CANADA FX DEBT-C$ hits highest level since July 2008
* C$ gains to 98.57 U.S. cents
* Bonds weaker ahead of Fed rate decision
* Manufacturing, productivity data firmer than expected
* More to strong C$ than commodity prices -Flaherty (Updates with currency's high, finance minister's comments)
By Ka Yan Ng
TORONTO, March 16 (Reuters) - The Canadian dollar hit its highest level since July 2008 on Tuesday, boosted by firmer oil and equities prices and by data that provided more proof the Canadian economy is moving to a surer footing.
The currency reached C$1.0145 to the U.S. dollar, or 98.57 U.S. cents, its highest level in 20 months, resuming its upward march after pausing Monday when investors took a break after an 11-day stretch of gains.
Canada's economic recovery is picking up pace with figures on Tuesday showing January manufacturing sales higher than expected and labor productivity rising for the first time in more than a year. [ID:nN16249105]
"Certainly it's pointing to solid growth being sustained," said Paul Ferley, assistant chief economist at Royal Bank of Canada. "At the moment, we're still of the view that we'll see some moderation from the 5 percent (GDP) gain in the fourth quarter."
He said the data is consistent with his forecast that first-quarter growth will be just under 4 percent, although it could be higher if statistics continue to come in very firm.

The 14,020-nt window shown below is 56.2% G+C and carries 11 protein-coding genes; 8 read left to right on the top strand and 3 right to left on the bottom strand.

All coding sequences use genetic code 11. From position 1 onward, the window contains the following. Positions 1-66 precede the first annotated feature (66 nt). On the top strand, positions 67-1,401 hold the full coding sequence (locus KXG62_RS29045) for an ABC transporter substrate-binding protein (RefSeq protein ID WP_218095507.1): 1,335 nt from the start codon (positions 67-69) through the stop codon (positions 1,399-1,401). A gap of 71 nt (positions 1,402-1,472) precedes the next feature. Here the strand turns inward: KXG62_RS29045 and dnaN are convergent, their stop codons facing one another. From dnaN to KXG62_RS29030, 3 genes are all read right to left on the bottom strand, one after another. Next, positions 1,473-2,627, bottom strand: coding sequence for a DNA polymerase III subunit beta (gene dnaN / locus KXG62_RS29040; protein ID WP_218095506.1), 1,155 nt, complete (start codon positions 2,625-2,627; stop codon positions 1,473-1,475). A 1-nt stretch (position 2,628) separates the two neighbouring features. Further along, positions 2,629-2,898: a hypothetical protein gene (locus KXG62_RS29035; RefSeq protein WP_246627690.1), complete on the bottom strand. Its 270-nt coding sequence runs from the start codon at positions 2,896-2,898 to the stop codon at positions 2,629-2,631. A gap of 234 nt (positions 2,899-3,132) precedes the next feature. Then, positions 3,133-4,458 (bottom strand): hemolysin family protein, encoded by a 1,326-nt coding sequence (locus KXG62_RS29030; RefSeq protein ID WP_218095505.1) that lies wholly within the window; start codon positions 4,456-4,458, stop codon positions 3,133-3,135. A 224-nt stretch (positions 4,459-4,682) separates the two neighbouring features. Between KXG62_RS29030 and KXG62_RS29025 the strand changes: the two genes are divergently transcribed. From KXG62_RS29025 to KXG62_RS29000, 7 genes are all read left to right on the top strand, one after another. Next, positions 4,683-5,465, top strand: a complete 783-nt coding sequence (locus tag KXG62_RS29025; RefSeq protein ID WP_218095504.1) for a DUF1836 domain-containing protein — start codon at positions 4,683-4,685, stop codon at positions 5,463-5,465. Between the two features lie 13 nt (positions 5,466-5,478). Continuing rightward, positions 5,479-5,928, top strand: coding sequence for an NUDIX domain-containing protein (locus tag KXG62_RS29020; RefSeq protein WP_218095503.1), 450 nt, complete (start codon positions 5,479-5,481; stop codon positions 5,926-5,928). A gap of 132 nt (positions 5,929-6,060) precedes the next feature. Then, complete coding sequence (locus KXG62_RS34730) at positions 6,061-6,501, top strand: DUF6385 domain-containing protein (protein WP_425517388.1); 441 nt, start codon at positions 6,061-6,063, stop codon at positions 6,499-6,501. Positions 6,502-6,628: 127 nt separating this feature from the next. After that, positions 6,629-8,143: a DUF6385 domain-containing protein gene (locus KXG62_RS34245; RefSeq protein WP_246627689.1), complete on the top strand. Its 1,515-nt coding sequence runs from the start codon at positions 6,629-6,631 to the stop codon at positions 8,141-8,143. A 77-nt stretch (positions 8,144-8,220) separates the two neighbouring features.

At 11 a.m. (1500 GMT), the Canadian dollar was at C$1.0149 to the U.S. dollar, or 98.53 U.S. cents, up from Monday's close at C$1.0197 to the U.S. dollar, or 98.07 U.S. cents.
Oil also supported the currency as it advanced above $81 a barrel in a cautious market ahead of an OPEC meeting and monetary policy moves expected from the world's top two oil consumers, the United States and China. [O/R]
Stock markets also moved higher.
Finance Minister Jim Flaherty said the upward pressure on the Canadian dollar is coming from more than just commodity prices. [ID:nN16248351] [ID:nLDE62F1LZ]
"There has been some upward pressure on the Canadian dollar as we all know, and some other currencies, reflecting the weakness in the U.S. dollar," Flaherty said.
"It's a market currency and we be believe in markets and when you believe in markets you have to let your currency float."
The U.S. Federal Reserve's open market committee was holding a one-day meeting on Tuesday at which it was expected to reiterate its vow to keep interest rates very low for an "extended period".
While the Fed is expected to hold rates steady, the market is looking for any hints about the Fed's assessment of the economic outlook, said Firas Askari, head of foreign exchange trading at BMO Capital Markets.
Canadian bond prices were mixed on Tuesday before the Fed's policy decision later in the day. The two-year government bond CA2YT=RR dipped 2 Canadian cents to C$99.87 to yield 1.570 percent, while the 10-year bond CA10YT=RR was up 13 Canadian cents to C$102.14 to yield 3.476 percent. (Additional reporting by Jennifer Kwan; editing by Peter Galloway)
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